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Pediatrics. 1986 Jul;78(1):10-4.

Phototherapy effect on the incidence of patent ductus arteriosus in premature infants: prevention with chest shielding.


Patent ductus arteriosus is common among premature neonates, especially those with birth weights less than 1,500 g. In vitro, room light inhibits the contraction of immature piglet's ductal rings. Because phototherapy is used frequently from the first days of life to treat jaundice in preterm neonates, we compared the occurrence of patent ductus arteriosus among premature infants exposed to this intense light source with those whose chests were shielded. Seventy-four babies with respiratory distress syndrome were randomly assigned to either a treatment group (chest shielded with aluminum foil while on phototherapy, 36 babies) or control group (no shield, 38 babies). All were on radiant warmers, received mechanical ventilation for respiratory distress syndrome, and phototherapy (Air Shields model PTU 78-1) from day 1 of life. Irradiance was maintained at greater than 4.0 microW/cm2/nm in all cases. Although both groups had similar birth weights, gestational ages, severity of respiratory distress syndrome, intravenous fluid intake, and duration of phototherapy, the incidence of patent ductus arteriosus was significantly less in the shield group (shield 11/36 v No shield 23/38; P = .009). Patent ductus arteriosus murmurs developed in shielded patients at a later date, they required less vigorous treatment (ie, indomethacin), and they had shorter hospitalizations (74 v 85 days; P less than .05). The significant reduction of patent ductus arteriosus with shielding suggests that phototherapy may play a role in the occurrence of patent ductus arteriosus in premature infants. Shielding may be a practical method to decrease this common complication should this initial observation be confirmed.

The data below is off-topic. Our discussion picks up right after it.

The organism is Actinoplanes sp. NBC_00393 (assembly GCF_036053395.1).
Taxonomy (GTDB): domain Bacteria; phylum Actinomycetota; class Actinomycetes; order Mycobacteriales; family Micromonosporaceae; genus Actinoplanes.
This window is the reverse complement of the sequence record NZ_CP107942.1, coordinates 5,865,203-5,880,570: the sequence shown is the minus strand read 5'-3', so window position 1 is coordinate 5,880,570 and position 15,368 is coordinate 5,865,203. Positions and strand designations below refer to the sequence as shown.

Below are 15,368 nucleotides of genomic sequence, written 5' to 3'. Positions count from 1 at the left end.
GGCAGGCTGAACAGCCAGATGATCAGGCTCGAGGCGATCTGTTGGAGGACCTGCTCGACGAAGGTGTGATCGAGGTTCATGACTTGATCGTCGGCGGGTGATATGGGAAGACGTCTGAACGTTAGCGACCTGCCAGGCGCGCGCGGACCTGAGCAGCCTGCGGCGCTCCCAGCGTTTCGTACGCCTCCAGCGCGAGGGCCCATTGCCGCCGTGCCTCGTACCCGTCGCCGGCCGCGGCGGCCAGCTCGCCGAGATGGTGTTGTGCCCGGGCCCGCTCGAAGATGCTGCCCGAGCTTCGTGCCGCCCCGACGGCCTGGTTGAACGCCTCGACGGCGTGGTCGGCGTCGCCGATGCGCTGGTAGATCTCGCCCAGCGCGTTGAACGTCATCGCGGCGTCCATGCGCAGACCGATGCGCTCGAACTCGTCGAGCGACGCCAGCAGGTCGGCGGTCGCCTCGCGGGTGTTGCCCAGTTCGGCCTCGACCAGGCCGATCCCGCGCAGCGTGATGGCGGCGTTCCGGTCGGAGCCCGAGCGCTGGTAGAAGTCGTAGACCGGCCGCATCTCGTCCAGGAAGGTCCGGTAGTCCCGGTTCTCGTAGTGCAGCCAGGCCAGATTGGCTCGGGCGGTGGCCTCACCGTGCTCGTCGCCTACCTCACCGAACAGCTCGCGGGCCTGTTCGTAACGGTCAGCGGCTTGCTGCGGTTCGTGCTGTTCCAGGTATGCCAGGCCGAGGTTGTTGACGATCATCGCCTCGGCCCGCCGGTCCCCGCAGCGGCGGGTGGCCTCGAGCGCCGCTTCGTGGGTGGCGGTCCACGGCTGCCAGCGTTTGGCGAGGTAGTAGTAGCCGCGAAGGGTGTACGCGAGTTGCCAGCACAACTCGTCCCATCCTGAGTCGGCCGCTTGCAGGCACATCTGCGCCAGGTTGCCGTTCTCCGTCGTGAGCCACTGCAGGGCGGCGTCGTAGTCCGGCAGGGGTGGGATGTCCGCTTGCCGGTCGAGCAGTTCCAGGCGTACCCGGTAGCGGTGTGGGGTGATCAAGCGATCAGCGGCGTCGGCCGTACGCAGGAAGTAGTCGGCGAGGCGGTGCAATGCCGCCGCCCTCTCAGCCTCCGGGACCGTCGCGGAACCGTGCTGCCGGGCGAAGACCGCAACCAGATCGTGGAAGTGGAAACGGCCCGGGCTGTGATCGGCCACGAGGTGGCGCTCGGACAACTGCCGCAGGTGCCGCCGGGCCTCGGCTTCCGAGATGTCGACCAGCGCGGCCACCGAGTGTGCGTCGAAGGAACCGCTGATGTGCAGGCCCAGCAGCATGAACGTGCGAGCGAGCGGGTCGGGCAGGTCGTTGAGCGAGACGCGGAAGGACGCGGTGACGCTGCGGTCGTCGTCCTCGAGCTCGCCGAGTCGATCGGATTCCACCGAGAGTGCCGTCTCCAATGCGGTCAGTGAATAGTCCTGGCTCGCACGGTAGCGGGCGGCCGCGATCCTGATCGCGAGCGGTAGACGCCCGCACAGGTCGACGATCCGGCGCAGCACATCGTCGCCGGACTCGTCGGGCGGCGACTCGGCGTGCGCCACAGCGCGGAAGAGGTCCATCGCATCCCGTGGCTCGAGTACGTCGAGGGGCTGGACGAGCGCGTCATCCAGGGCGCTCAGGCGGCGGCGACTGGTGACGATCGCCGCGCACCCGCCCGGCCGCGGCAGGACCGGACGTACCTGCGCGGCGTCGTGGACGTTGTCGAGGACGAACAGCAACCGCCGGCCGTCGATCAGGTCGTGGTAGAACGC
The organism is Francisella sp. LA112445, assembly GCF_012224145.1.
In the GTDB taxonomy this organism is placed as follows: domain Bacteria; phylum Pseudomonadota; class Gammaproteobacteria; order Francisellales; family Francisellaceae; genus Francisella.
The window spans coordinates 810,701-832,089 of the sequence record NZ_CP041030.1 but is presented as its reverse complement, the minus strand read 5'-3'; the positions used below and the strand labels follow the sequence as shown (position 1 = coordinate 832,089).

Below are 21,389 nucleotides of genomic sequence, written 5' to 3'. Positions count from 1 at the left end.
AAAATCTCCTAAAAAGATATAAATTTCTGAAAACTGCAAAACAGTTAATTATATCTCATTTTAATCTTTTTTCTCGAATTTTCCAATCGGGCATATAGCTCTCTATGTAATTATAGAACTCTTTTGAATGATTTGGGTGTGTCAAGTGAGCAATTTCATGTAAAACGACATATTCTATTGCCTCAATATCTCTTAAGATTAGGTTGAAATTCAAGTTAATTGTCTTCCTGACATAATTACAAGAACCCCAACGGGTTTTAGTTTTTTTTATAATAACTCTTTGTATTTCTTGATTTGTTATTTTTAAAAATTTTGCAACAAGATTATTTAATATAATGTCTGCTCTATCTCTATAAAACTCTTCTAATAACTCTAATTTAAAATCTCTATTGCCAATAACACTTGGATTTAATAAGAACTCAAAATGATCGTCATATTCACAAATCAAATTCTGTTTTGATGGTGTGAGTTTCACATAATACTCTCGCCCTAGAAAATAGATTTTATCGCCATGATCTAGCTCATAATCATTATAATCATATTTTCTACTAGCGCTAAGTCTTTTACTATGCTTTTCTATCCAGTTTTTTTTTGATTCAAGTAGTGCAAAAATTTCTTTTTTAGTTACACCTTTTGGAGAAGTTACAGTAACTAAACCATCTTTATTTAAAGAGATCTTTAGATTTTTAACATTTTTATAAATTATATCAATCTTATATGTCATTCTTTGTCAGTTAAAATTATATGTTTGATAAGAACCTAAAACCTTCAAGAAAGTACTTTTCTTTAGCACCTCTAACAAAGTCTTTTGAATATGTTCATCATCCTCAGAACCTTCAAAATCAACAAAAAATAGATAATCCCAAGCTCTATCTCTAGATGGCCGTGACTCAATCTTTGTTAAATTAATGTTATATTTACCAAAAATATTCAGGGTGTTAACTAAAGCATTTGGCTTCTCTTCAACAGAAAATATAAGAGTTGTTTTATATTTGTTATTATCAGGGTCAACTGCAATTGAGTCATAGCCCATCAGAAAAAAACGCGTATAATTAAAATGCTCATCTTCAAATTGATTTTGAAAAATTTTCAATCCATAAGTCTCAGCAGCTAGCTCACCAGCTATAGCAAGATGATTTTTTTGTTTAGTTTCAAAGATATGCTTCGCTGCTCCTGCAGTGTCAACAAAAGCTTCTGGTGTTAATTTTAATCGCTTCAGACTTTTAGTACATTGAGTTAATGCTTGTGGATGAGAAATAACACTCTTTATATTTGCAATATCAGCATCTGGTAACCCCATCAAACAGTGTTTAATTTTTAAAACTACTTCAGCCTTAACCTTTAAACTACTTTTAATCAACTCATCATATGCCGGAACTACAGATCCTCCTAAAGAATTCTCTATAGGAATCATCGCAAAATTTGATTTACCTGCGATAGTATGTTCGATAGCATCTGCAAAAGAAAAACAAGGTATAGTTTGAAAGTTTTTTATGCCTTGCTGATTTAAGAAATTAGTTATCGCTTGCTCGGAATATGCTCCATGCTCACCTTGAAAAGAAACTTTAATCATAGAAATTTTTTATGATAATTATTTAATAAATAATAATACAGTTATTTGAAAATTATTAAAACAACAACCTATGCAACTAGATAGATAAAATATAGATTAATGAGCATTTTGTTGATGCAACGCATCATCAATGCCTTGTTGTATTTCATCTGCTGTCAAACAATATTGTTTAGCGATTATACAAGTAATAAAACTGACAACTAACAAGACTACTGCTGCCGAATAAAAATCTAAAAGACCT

[Indexed for MEDLINE]

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